My First Week On Call

By Ash Furrow

As I write this, I have completed my first ever engineering on-call rotation at Artsy, so naturally I had to write a blog post about some of the things I learned.

A year ago, I would have been terrified to be one of two engineers responsible for handling everything from re-sending automated emails to fixing total site outages, but I have grown a lot so being on-call was only regular-level intimidating. And indeed, with supportive documentation and a good partner, I didn't experience any situations where I felt truly lost about what to do next.

But I did learn a few things. So let's discuss a few things that weren't immediately obvious to me.

Ignore My Instinct to Fix Things Right Away

This sounds really counterintuitive, right? I mean, a server is down, let's reboot it so it's up again! It's got a little red X next to it in AWS, let's make it a green checkmark again! I want that checkmark!

But that's not always the best course of action. Sometimes, fixing something right away would deprive us of the opportunity to figure out why it broke in the first place. For example: we had Rails servers running out of disk space, and rebooting those servers would have refreshed their drives and fixed the problem, but one of our platform engineers asked me to wait so they could ssh in and examine the contents of the filesystems. In the mean time, the load balancer had already routed traffic around the servers, so there was no need to rush to fix anything.

My instinct to fix things right away was at odds with the team's desire to understand why something broke.

What is an Incident, Even?

One thing became really clear to be, really quickly: people have many different, valid perspectives on what an "incident" is. Our support documentation goes into detail about what our responsibilities as on-call engineers are responsible for, and what should be routed through product teams to be prioritized, but my support partner and I still hit cases where we weren't quite sure if we should take action.

Sometimes, issues of critical importance were brought to our #incidents Slack channel, but weren't really incidents, from an Engineering perspective. We erred on the side of helping our colleagues, but it's difficult. I want to help people! But I also have responsibilities. Balancing the two is a skill every engineer has to develop, and being on-call highlighted the importance of balance in a new way for me.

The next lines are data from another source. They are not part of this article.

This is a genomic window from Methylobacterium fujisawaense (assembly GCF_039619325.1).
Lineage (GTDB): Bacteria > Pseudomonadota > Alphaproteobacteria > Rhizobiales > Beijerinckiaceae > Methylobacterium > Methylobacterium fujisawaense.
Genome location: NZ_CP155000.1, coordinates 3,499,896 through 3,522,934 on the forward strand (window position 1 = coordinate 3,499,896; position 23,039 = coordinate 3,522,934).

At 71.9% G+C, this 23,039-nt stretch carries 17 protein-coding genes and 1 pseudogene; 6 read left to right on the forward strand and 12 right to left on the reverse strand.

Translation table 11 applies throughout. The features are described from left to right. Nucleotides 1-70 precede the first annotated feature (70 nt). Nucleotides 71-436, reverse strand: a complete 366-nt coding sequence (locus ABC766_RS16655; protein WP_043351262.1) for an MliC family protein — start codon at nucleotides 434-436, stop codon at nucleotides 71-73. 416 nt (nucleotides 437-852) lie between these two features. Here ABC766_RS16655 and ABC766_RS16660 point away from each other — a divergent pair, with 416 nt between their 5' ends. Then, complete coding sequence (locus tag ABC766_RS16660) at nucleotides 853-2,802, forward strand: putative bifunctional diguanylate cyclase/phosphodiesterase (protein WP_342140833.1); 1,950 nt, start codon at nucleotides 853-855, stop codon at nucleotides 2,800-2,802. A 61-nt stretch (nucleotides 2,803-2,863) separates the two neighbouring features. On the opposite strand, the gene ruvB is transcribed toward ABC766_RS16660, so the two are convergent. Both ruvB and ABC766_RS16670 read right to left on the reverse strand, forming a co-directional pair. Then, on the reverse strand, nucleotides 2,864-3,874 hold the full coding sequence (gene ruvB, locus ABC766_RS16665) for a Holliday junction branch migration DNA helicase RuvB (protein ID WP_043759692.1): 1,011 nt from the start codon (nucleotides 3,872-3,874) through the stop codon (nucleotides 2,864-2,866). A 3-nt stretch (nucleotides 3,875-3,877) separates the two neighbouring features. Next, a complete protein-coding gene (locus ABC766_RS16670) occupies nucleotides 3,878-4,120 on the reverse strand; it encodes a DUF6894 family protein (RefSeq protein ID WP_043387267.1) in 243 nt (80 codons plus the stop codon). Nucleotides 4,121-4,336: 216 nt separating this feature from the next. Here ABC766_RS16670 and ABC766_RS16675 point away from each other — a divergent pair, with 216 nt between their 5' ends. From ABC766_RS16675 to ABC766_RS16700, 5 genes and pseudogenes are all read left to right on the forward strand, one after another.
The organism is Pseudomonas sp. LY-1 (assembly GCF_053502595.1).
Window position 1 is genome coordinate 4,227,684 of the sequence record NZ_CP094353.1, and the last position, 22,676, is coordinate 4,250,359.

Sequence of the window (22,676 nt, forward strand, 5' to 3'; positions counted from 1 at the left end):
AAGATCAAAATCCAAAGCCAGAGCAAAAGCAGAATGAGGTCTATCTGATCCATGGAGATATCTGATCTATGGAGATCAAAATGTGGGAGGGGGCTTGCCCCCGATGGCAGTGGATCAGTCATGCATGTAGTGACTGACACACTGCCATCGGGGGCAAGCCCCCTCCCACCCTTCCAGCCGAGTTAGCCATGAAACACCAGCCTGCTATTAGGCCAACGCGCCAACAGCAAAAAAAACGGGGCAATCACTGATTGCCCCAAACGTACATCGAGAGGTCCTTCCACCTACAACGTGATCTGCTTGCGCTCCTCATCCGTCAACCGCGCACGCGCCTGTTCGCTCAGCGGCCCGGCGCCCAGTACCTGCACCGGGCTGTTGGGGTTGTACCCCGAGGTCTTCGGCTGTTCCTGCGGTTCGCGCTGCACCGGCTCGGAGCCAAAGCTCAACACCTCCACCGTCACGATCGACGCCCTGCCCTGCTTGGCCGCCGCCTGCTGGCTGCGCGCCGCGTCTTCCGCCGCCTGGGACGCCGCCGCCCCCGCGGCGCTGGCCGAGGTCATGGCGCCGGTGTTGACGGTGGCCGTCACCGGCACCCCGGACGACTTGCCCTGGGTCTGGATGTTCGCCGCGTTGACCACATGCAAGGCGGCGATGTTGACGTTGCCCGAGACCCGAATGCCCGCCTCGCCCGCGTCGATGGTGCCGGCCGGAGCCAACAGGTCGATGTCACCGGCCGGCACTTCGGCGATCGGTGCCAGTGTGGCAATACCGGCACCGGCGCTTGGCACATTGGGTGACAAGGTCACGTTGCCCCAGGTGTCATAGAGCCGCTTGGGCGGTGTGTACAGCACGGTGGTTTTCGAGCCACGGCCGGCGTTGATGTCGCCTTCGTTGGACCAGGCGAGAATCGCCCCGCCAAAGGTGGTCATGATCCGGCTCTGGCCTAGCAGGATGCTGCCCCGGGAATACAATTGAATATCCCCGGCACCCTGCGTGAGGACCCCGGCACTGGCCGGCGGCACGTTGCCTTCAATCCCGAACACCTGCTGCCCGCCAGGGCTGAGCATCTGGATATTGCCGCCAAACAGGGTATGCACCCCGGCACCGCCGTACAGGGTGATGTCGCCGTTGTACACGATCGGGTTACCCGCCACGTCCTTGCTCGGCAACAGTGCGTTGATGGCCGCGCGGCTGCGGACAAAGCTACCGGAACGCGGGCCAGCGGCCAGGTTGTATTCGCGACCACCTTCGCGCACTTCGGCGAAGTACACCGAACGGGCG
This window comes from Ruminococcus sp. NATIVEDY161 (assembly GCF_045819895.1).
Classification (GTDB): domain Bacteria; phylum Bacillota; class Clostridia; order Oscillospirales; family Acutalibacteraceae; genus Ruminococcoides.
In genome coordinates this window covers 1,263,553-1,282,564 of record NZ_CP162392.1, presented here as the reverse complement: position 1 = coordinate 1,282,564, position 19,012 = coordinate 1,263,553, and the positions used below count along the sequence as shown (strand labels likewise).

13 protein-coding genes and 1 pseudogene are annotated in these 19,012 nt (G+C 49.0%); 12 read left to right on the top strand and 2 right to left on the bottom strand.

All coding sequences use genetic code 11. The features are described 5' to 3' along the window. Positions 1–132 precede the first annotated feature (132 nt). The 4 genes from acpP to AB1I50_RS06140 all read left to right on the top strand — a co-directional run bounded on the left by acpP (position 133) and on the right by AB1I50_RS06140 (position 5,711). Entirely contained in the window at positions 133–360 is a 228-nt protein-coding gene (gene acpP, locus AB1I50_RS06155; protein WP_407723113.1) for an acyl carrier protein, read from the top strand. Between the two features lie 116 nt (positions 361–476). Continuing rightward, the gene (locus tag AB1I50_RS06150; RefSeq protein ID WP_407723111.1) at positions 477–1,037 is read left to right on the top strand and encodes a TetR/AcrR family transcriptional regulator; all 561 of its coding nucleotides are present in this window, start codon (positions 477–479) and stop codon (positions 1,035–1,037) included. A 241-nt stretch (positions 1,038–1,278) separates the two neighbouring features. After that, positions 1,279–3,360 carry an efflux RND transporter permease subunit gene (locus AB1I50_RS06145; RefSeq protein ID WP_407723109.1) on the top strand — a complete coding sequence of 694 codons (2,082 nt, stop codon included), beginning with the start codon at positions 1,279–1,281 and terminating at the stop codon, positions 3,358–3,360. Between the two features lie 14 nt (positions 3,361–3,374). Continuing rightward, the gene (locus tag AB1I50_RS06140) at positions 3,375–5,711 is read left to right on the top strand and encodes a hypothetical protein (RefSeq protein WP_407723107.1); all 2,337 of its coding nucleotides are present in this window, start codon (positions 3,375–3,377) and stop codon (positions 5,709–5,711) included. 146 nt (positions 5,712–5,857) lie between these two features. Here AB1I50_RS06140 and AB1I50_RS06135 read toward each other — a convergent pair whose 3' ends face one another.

My first ever jobs were retail, where I helped rural Canadians learn to use their first ever cell phones, and IT helpdesks; both taught me how to handle support requests in a way that makes the other person feel like things are going to be okay. I had to reapply those skills when on-call because sometimes what people were bringing to my attention fell outside the scope of an "incident". Consider the response:

What you've reported isn't an incident, talk to your PM.

... and contrast it with:

This falls outside the scope of immediate support, so I've opened a ticket for you. You can talk to the team PM about prioritization.

This kind of reply also aligns with Artsy's values of Positive Energy and People are Paramount. Everyone working at Artsy is here to make art a bigger part of culture, and that shared understanding helped.

We Need to Improve our Automated Alerts

For a few months now, Artsy Engineering has been discussing how to consolidate our automated alerts. I somehow got it in my head that anything in our #alerts channel needed immediate engineer attention, when in fact, our #alerts channel is often noisy. By the final day of my rotation, I learned that not everything needed immediate attention.

That's a bit of a problem. There are alerts that need immediate intervention ("the API servers are all down") and there are alerts that need no intervention ("this server is responding slowly, oh wait, it's back to normal, never mind"), and then there are the tricky ones: the ones that need eventual intervention ("gosh, our image processing API out of disk space for the third time in a month, we need to look into that"). Figuring out how to sort mid-level, important-but-not-urgent automated alerts from critical ones will be a critical part of our long-term support process.